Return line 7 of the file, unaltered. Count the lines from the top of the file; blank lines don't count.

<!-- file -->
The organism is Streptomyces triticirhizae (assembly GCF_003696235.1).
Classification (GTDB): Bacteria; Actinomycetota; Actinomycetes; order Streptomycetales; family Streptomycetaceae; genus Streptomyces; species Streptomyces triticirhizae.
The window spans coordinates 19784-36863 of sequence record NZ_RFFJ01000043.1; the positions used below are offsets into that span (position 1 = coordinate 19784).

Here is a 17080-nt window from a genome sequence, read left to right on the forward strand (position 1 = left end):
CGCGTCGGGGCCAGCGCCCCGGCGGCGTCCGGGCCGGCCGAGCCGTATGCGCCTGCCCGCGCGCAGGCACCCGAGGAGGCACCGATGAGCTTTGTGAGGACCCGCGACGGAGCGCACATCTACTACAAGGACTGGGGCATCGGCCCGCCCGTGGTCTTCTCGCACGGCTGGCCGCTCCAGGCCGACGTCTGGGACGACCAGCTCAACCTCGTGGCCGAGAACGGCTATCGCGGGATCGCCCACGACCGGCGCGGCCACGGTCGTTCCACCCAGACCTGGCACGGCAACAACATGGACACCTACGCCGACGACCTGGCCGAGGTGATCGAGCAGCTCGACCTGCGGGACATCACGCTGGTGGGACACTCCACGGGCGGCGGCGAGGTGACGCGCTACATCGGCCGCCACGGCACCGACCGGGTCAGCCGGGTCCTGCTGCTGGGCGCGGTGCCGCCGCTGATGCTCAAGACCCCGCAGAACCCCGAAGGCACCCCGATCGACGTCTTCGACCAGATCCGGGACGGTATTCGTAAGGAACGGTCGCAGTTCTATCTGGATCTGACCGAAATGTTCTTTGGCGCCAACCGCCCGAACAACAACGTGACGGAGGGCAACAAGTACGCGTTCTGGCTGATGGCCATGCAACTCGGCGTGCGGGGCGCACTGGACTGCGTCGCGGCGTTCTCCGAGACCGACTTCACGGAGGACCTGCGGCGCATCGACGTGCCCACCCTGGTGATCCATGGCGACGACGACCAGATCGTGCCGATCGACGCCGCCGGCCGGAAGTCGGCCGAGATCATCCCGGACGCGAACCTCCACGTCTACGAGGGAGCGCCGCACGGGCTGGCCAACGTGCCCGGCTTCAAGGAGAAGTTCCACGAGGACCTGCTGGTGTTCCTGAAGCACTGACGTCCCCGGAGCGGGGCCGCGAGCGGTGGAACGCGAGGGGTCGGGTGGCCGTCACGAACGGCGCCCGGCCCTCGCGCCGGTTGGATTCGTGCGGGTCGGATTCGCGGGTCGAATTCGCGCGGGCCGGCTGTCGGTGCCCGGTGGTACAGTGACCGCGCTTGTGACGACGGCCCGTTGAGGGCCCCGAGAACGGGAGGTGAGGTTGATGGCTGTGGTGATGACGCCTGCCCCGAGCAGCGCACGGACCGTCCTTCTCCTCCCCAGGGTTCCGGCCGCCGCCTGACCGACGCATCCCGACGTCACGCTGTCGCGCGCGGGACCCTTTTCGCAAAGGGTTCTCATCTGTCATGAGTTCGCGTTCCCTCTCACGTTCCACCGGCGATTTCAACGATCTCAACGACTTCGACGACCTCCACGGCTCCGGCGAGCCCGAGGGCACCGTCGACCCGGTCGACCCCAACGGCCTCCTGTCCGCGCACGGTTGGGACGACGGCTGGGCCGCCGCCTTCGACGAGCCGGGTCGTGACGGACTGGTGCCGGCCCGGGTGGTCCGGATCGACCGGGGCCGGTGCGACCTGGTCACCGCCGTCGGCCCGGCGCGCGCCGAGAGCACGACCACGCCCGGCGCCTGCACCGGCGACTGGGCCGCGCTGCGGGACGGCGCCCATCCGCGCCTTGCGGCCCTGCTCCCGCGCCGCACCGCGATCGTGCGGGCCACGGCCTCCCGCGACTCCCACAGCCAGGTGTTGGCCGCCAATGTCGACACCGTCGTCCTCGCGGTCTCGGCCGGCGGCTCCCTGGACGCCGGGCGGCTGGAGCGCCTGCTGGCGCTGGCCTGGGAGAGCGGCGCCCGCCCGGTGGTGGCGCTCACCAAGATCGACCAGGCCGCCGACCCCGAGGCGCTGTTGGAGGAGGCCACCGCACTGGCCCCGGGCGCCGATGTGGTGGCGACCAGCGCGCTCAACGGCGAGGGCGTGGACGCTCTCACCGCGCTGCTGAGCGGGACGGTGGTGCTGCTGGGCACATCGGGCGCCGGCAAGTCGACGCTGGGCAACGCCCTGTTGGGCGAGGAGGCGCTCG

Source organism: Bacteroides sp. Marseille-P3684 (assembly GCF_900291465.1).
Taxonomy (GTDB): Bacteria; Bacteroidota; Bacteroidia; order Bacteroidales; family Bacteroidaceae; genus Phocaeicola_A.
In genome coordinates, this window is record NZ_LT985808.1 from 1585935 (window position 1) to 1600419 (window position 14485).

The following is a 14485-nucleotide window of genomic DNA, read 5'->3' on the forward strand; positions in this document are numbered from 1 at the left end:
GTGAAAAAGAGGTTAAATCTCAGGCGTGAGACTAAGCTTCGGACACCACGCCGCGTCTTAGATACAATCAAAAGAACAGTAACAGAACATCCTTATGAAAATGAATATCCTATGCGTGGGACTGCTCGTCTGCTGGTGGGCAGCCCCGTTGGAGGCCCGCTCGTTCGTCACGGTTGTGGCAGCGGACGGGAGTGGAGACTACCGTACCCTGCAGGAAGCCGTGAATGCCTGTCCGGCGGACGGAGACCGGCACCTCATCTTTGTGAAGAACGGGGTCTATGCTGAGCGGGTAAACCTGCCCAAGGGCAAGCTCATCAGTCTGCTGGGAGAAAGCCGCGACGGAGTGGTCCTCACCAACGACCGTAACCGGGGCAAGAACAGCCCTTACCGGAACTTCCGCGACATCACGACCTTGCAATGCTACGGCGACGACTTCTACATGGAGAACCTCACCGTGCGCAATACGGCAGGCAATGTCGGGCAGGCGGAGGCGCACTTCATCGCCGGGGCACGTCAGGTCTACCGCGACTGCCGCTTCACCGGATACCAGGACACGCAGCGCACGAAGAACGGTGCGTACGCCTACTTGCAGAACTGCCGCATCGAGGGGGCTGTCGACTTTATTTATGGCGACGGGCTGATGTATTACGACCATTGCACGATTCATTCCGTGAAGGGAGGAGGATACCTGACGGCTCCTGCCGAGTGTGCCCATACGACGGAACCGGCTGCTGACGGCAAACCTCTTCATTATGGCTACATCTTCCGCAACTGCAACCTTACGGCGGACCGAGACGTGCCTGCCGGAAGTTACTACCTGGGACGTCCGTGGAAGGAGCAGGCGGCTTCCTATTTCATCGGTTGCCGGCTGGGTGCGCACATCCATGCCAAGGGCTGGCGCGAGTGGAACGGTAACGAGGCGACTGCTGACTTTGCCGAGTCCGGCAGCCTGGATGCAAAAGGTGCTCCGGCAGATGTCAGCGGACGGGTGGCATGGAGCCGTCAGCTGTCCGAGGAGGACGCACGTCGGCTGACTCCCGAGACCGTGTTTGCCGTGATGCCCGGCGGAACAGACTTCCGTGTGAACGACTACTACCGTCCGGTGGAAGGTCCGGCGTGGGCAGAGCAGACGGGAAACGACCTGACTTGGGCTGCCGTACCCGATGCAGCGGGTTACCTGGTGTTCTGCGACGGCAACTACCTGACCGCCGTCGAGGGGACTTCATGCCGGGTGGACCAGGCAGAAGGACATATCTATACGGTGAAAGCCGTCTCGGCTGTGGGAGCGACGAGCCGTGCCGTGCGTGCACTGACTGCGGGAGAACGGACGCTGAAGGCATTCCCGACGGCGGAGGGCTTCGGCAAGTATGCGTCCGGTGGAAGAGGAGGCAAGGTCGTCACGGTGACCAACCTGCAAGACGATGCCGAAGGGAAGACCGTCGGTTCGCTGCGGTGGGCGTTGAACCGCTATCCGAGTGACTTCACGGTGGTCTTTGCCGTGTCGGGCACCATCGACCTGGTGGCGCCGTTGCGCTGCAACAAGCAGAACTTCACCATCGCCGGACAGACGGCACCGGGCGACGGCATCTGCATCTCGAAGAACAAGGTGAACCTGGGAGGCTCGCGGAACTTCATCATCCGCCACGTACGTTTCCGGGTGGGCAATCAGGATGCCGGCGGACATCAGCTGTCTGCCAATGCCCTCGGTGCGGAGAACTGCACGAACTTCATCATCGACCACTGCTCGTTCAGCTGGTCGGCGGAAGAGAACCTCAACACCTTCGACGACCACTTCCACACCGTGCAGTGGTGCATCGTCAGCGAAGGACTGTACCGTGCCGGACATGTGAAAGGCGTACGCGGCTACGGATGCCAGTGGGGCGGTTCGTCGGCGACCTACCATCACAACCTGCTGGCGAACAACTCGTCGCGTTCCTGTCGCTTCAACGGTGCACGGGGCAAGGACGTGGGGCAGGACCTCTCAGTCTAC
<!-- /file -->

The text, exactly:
Taxonomy (GTDB): Bacteria; Bacteroidota; Bacteroidia; order Bacteroidales; family Bacteroidaceae; genus Phocaeicola_A.